For those with severe physical disabilities, even simple tasks may be difficult. And that can be depressing. But, companies are making great strides with robotics. These advances have the potential to increase the quality of life. Read below and then view the video.
“An interface system with augmented reality technology could help people with profound motor impairments operate a humanoid robot to feed themselves and perform routine personal care tasks. Those tasks might include feeding and performing routine personal care tasks such as scratching an itch and applying skin lotion. The web-based interface displays a ‘robot’s eye view’ of surroundings to help users interact with the world through the machine.”
“Described inPLOS ONE, the system could help make sophisticated robots more useful to people who don’t have experience operating complex robotic systems. Study participants interacted with the robot interface using standard assistive computer access technologies—such as eye trackers and head trackers—that they already used to control their personal computers.”
“The paper reports on two studies showing how such ‘robotic body surrogates’ — which can perform tasks similar to those of humans —could improve the quality of life for users. The work could provide a foundation for developing faster and more capable assistive robots.”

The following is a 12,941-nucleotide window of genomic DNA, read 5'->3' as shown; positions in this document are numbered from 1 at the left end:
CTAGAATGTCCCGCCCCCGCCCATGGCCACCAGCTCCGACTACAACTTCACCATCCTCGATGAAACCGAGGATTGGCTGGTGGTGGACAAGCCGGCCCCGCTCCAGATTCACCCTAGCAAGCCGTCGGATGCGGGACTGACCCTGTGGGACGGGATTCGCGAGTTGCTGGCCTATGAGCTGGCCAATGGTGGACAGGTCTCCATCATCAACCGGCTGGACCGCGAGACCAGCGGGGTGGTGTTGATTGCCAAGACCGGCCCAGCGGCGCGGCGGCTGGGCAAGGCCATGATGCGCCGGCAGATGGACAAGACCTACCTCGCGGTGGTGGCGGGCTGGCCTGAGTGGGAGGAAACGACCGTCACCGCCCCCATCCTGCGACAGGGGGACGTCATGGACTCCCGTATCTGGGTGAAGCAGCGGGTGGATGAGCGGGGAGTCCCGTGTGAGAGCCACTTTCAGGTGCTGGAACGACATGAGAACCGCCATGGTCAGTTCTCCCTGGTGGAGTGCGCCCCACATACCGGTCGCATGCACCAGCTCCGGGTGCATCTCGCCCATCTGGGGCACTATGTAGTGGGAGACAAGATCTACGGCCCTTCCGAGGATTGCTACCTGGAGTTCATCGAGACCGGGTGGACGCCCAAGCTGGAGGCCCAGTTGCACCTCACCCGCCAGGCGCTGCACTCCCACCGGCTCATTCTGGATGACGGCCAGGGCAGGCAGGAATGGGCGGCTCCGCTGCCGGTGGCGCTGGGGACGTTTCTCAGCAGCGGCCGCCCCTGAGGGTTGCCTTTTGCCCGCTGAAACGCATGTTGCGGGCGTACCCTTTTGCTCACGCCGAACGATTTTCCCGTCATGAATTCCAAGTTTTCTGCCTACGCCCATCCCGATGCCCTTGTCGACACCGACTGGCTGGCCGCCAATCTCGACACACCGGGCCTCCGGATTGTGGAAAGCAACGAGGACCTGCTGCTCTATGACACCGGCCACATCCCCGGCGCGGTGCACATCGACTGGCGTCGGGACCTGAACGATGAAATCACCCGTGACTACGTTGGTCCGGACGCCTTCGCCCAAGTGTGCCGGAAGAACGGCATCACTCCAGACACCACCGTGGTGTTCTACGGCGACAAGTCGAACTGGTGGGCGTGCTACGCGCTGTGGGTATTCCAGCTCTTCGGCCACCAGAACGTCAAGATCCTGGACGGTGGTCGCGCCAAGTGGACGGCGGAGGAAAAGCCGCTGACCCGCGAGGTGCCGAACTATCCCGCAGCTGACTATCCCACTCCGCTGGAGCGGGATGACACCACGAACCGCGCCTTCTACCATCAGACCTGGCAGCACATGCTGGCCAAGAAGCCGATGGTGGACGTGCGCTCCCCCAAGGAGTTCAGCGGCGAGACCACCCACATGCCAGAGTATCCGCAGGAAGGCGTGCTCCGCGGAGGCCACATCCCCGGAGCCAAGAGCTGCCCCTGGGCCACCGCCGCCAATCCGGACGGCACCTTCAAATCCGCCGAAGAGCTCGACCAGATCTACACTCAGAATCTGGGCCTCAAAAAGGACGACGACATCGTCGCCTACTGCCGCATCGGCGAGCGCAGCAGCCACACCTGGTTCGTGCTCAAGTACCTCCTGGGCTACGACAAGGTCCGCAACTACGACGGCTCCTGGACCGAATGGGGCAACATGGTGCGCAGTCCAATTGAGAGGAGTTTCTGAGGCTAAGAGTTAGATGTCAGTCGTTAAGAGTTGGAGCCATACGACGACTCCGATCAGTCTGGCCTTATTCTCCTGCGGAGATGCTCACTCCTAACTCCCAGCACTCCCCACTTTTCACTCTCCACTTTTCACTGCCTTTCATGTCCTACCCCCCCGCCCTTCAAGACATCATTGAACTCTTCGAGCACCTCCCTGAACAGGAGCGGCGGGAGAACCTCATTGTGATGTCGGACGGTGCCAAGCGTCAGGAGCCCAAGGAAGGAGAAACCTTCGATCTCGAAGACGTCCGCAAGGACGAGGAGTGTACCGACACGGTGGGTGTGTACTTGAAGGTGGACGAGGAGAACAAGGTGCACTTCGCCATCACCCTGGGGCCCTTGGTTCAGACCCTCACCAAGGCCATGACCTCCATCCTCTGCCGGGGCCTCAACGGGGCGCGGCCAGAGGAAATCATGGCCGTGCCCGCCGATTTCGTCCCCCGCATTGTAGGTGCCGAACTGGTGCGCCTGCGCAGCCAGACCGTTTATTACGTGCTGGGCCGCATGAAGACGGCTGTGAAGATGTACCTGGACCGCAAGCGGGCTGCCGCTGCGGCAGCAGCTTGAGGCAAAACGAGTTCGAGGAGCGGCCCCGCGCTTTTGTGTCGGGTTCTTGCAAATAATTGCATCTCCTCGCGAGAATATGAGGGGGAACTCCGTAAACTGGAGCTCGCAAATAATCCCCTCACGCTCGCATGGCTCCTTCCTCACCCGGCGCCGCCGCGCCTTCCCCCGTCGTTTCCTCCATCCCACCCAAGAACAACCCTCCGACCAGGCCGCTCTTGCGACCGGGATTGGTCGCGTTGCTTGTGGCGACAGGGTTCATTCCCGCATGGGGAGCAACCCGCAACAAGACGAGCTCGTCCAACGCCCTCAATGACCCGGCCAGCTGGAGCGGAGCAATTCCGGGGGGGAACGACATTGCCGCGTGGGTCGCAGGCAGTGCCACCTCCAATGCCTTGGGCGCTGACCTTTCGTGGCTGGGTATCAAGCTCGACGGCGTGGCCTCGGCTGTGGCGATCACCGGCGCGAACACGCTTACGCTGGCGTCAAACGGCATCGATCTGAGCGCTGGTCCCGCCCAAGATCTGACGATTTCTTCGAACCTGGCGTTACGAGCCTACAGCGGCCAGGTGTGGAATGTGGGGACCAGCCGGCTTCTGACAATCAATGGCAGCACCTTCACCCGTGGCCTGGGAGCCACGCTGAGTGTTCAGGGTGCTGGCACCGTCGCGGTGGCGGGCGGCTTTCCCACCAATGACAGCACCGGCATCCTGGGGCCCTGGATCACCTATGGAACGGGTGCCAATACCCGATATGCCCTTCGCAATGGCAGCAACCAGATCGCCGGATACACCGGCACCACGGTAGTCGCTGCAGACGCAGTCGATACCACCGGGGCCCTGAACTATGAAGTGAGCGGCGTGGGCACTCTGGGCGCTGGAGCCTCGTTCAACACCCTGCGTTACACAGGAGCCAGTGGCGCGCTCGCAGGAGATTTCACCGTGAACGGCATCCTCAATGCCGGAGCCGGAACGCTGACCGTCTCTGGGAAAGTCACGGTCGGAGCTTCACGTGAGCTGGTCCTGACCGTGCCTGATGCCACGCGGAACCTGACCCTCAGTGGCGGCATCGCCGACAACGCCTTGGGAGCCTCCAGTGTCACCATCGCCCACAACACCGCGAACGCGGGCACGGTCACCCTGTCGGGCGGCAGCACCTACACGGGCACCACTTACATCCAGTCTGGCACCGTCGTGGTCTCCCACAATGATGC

What others need to know about stages of anxiety. With an infographic.
As we wrote before,We Are NOT Alone: Having cancer can change relationships with the people in your life. It’s normal to notice changes in the way you relate to family, friends, and other people that you are around every day. And the way they relate to you. So, let’s now look at how we can help others understand our anxiety.
“Whenever I start to explain the part of my mental illness diagnosis that includes severe anxiety, I always receive confused looks. They are usually followed by judgmental comments about how ‘everyone has problems and stress in their lives,’ telling me that I need to ‘learn to cope and work through it all.’ I get told that I ‘shouldn’t let every little thing get to me” and that I’d be so much happier if I ‘stopped stressing over everything and just mellowed out.’”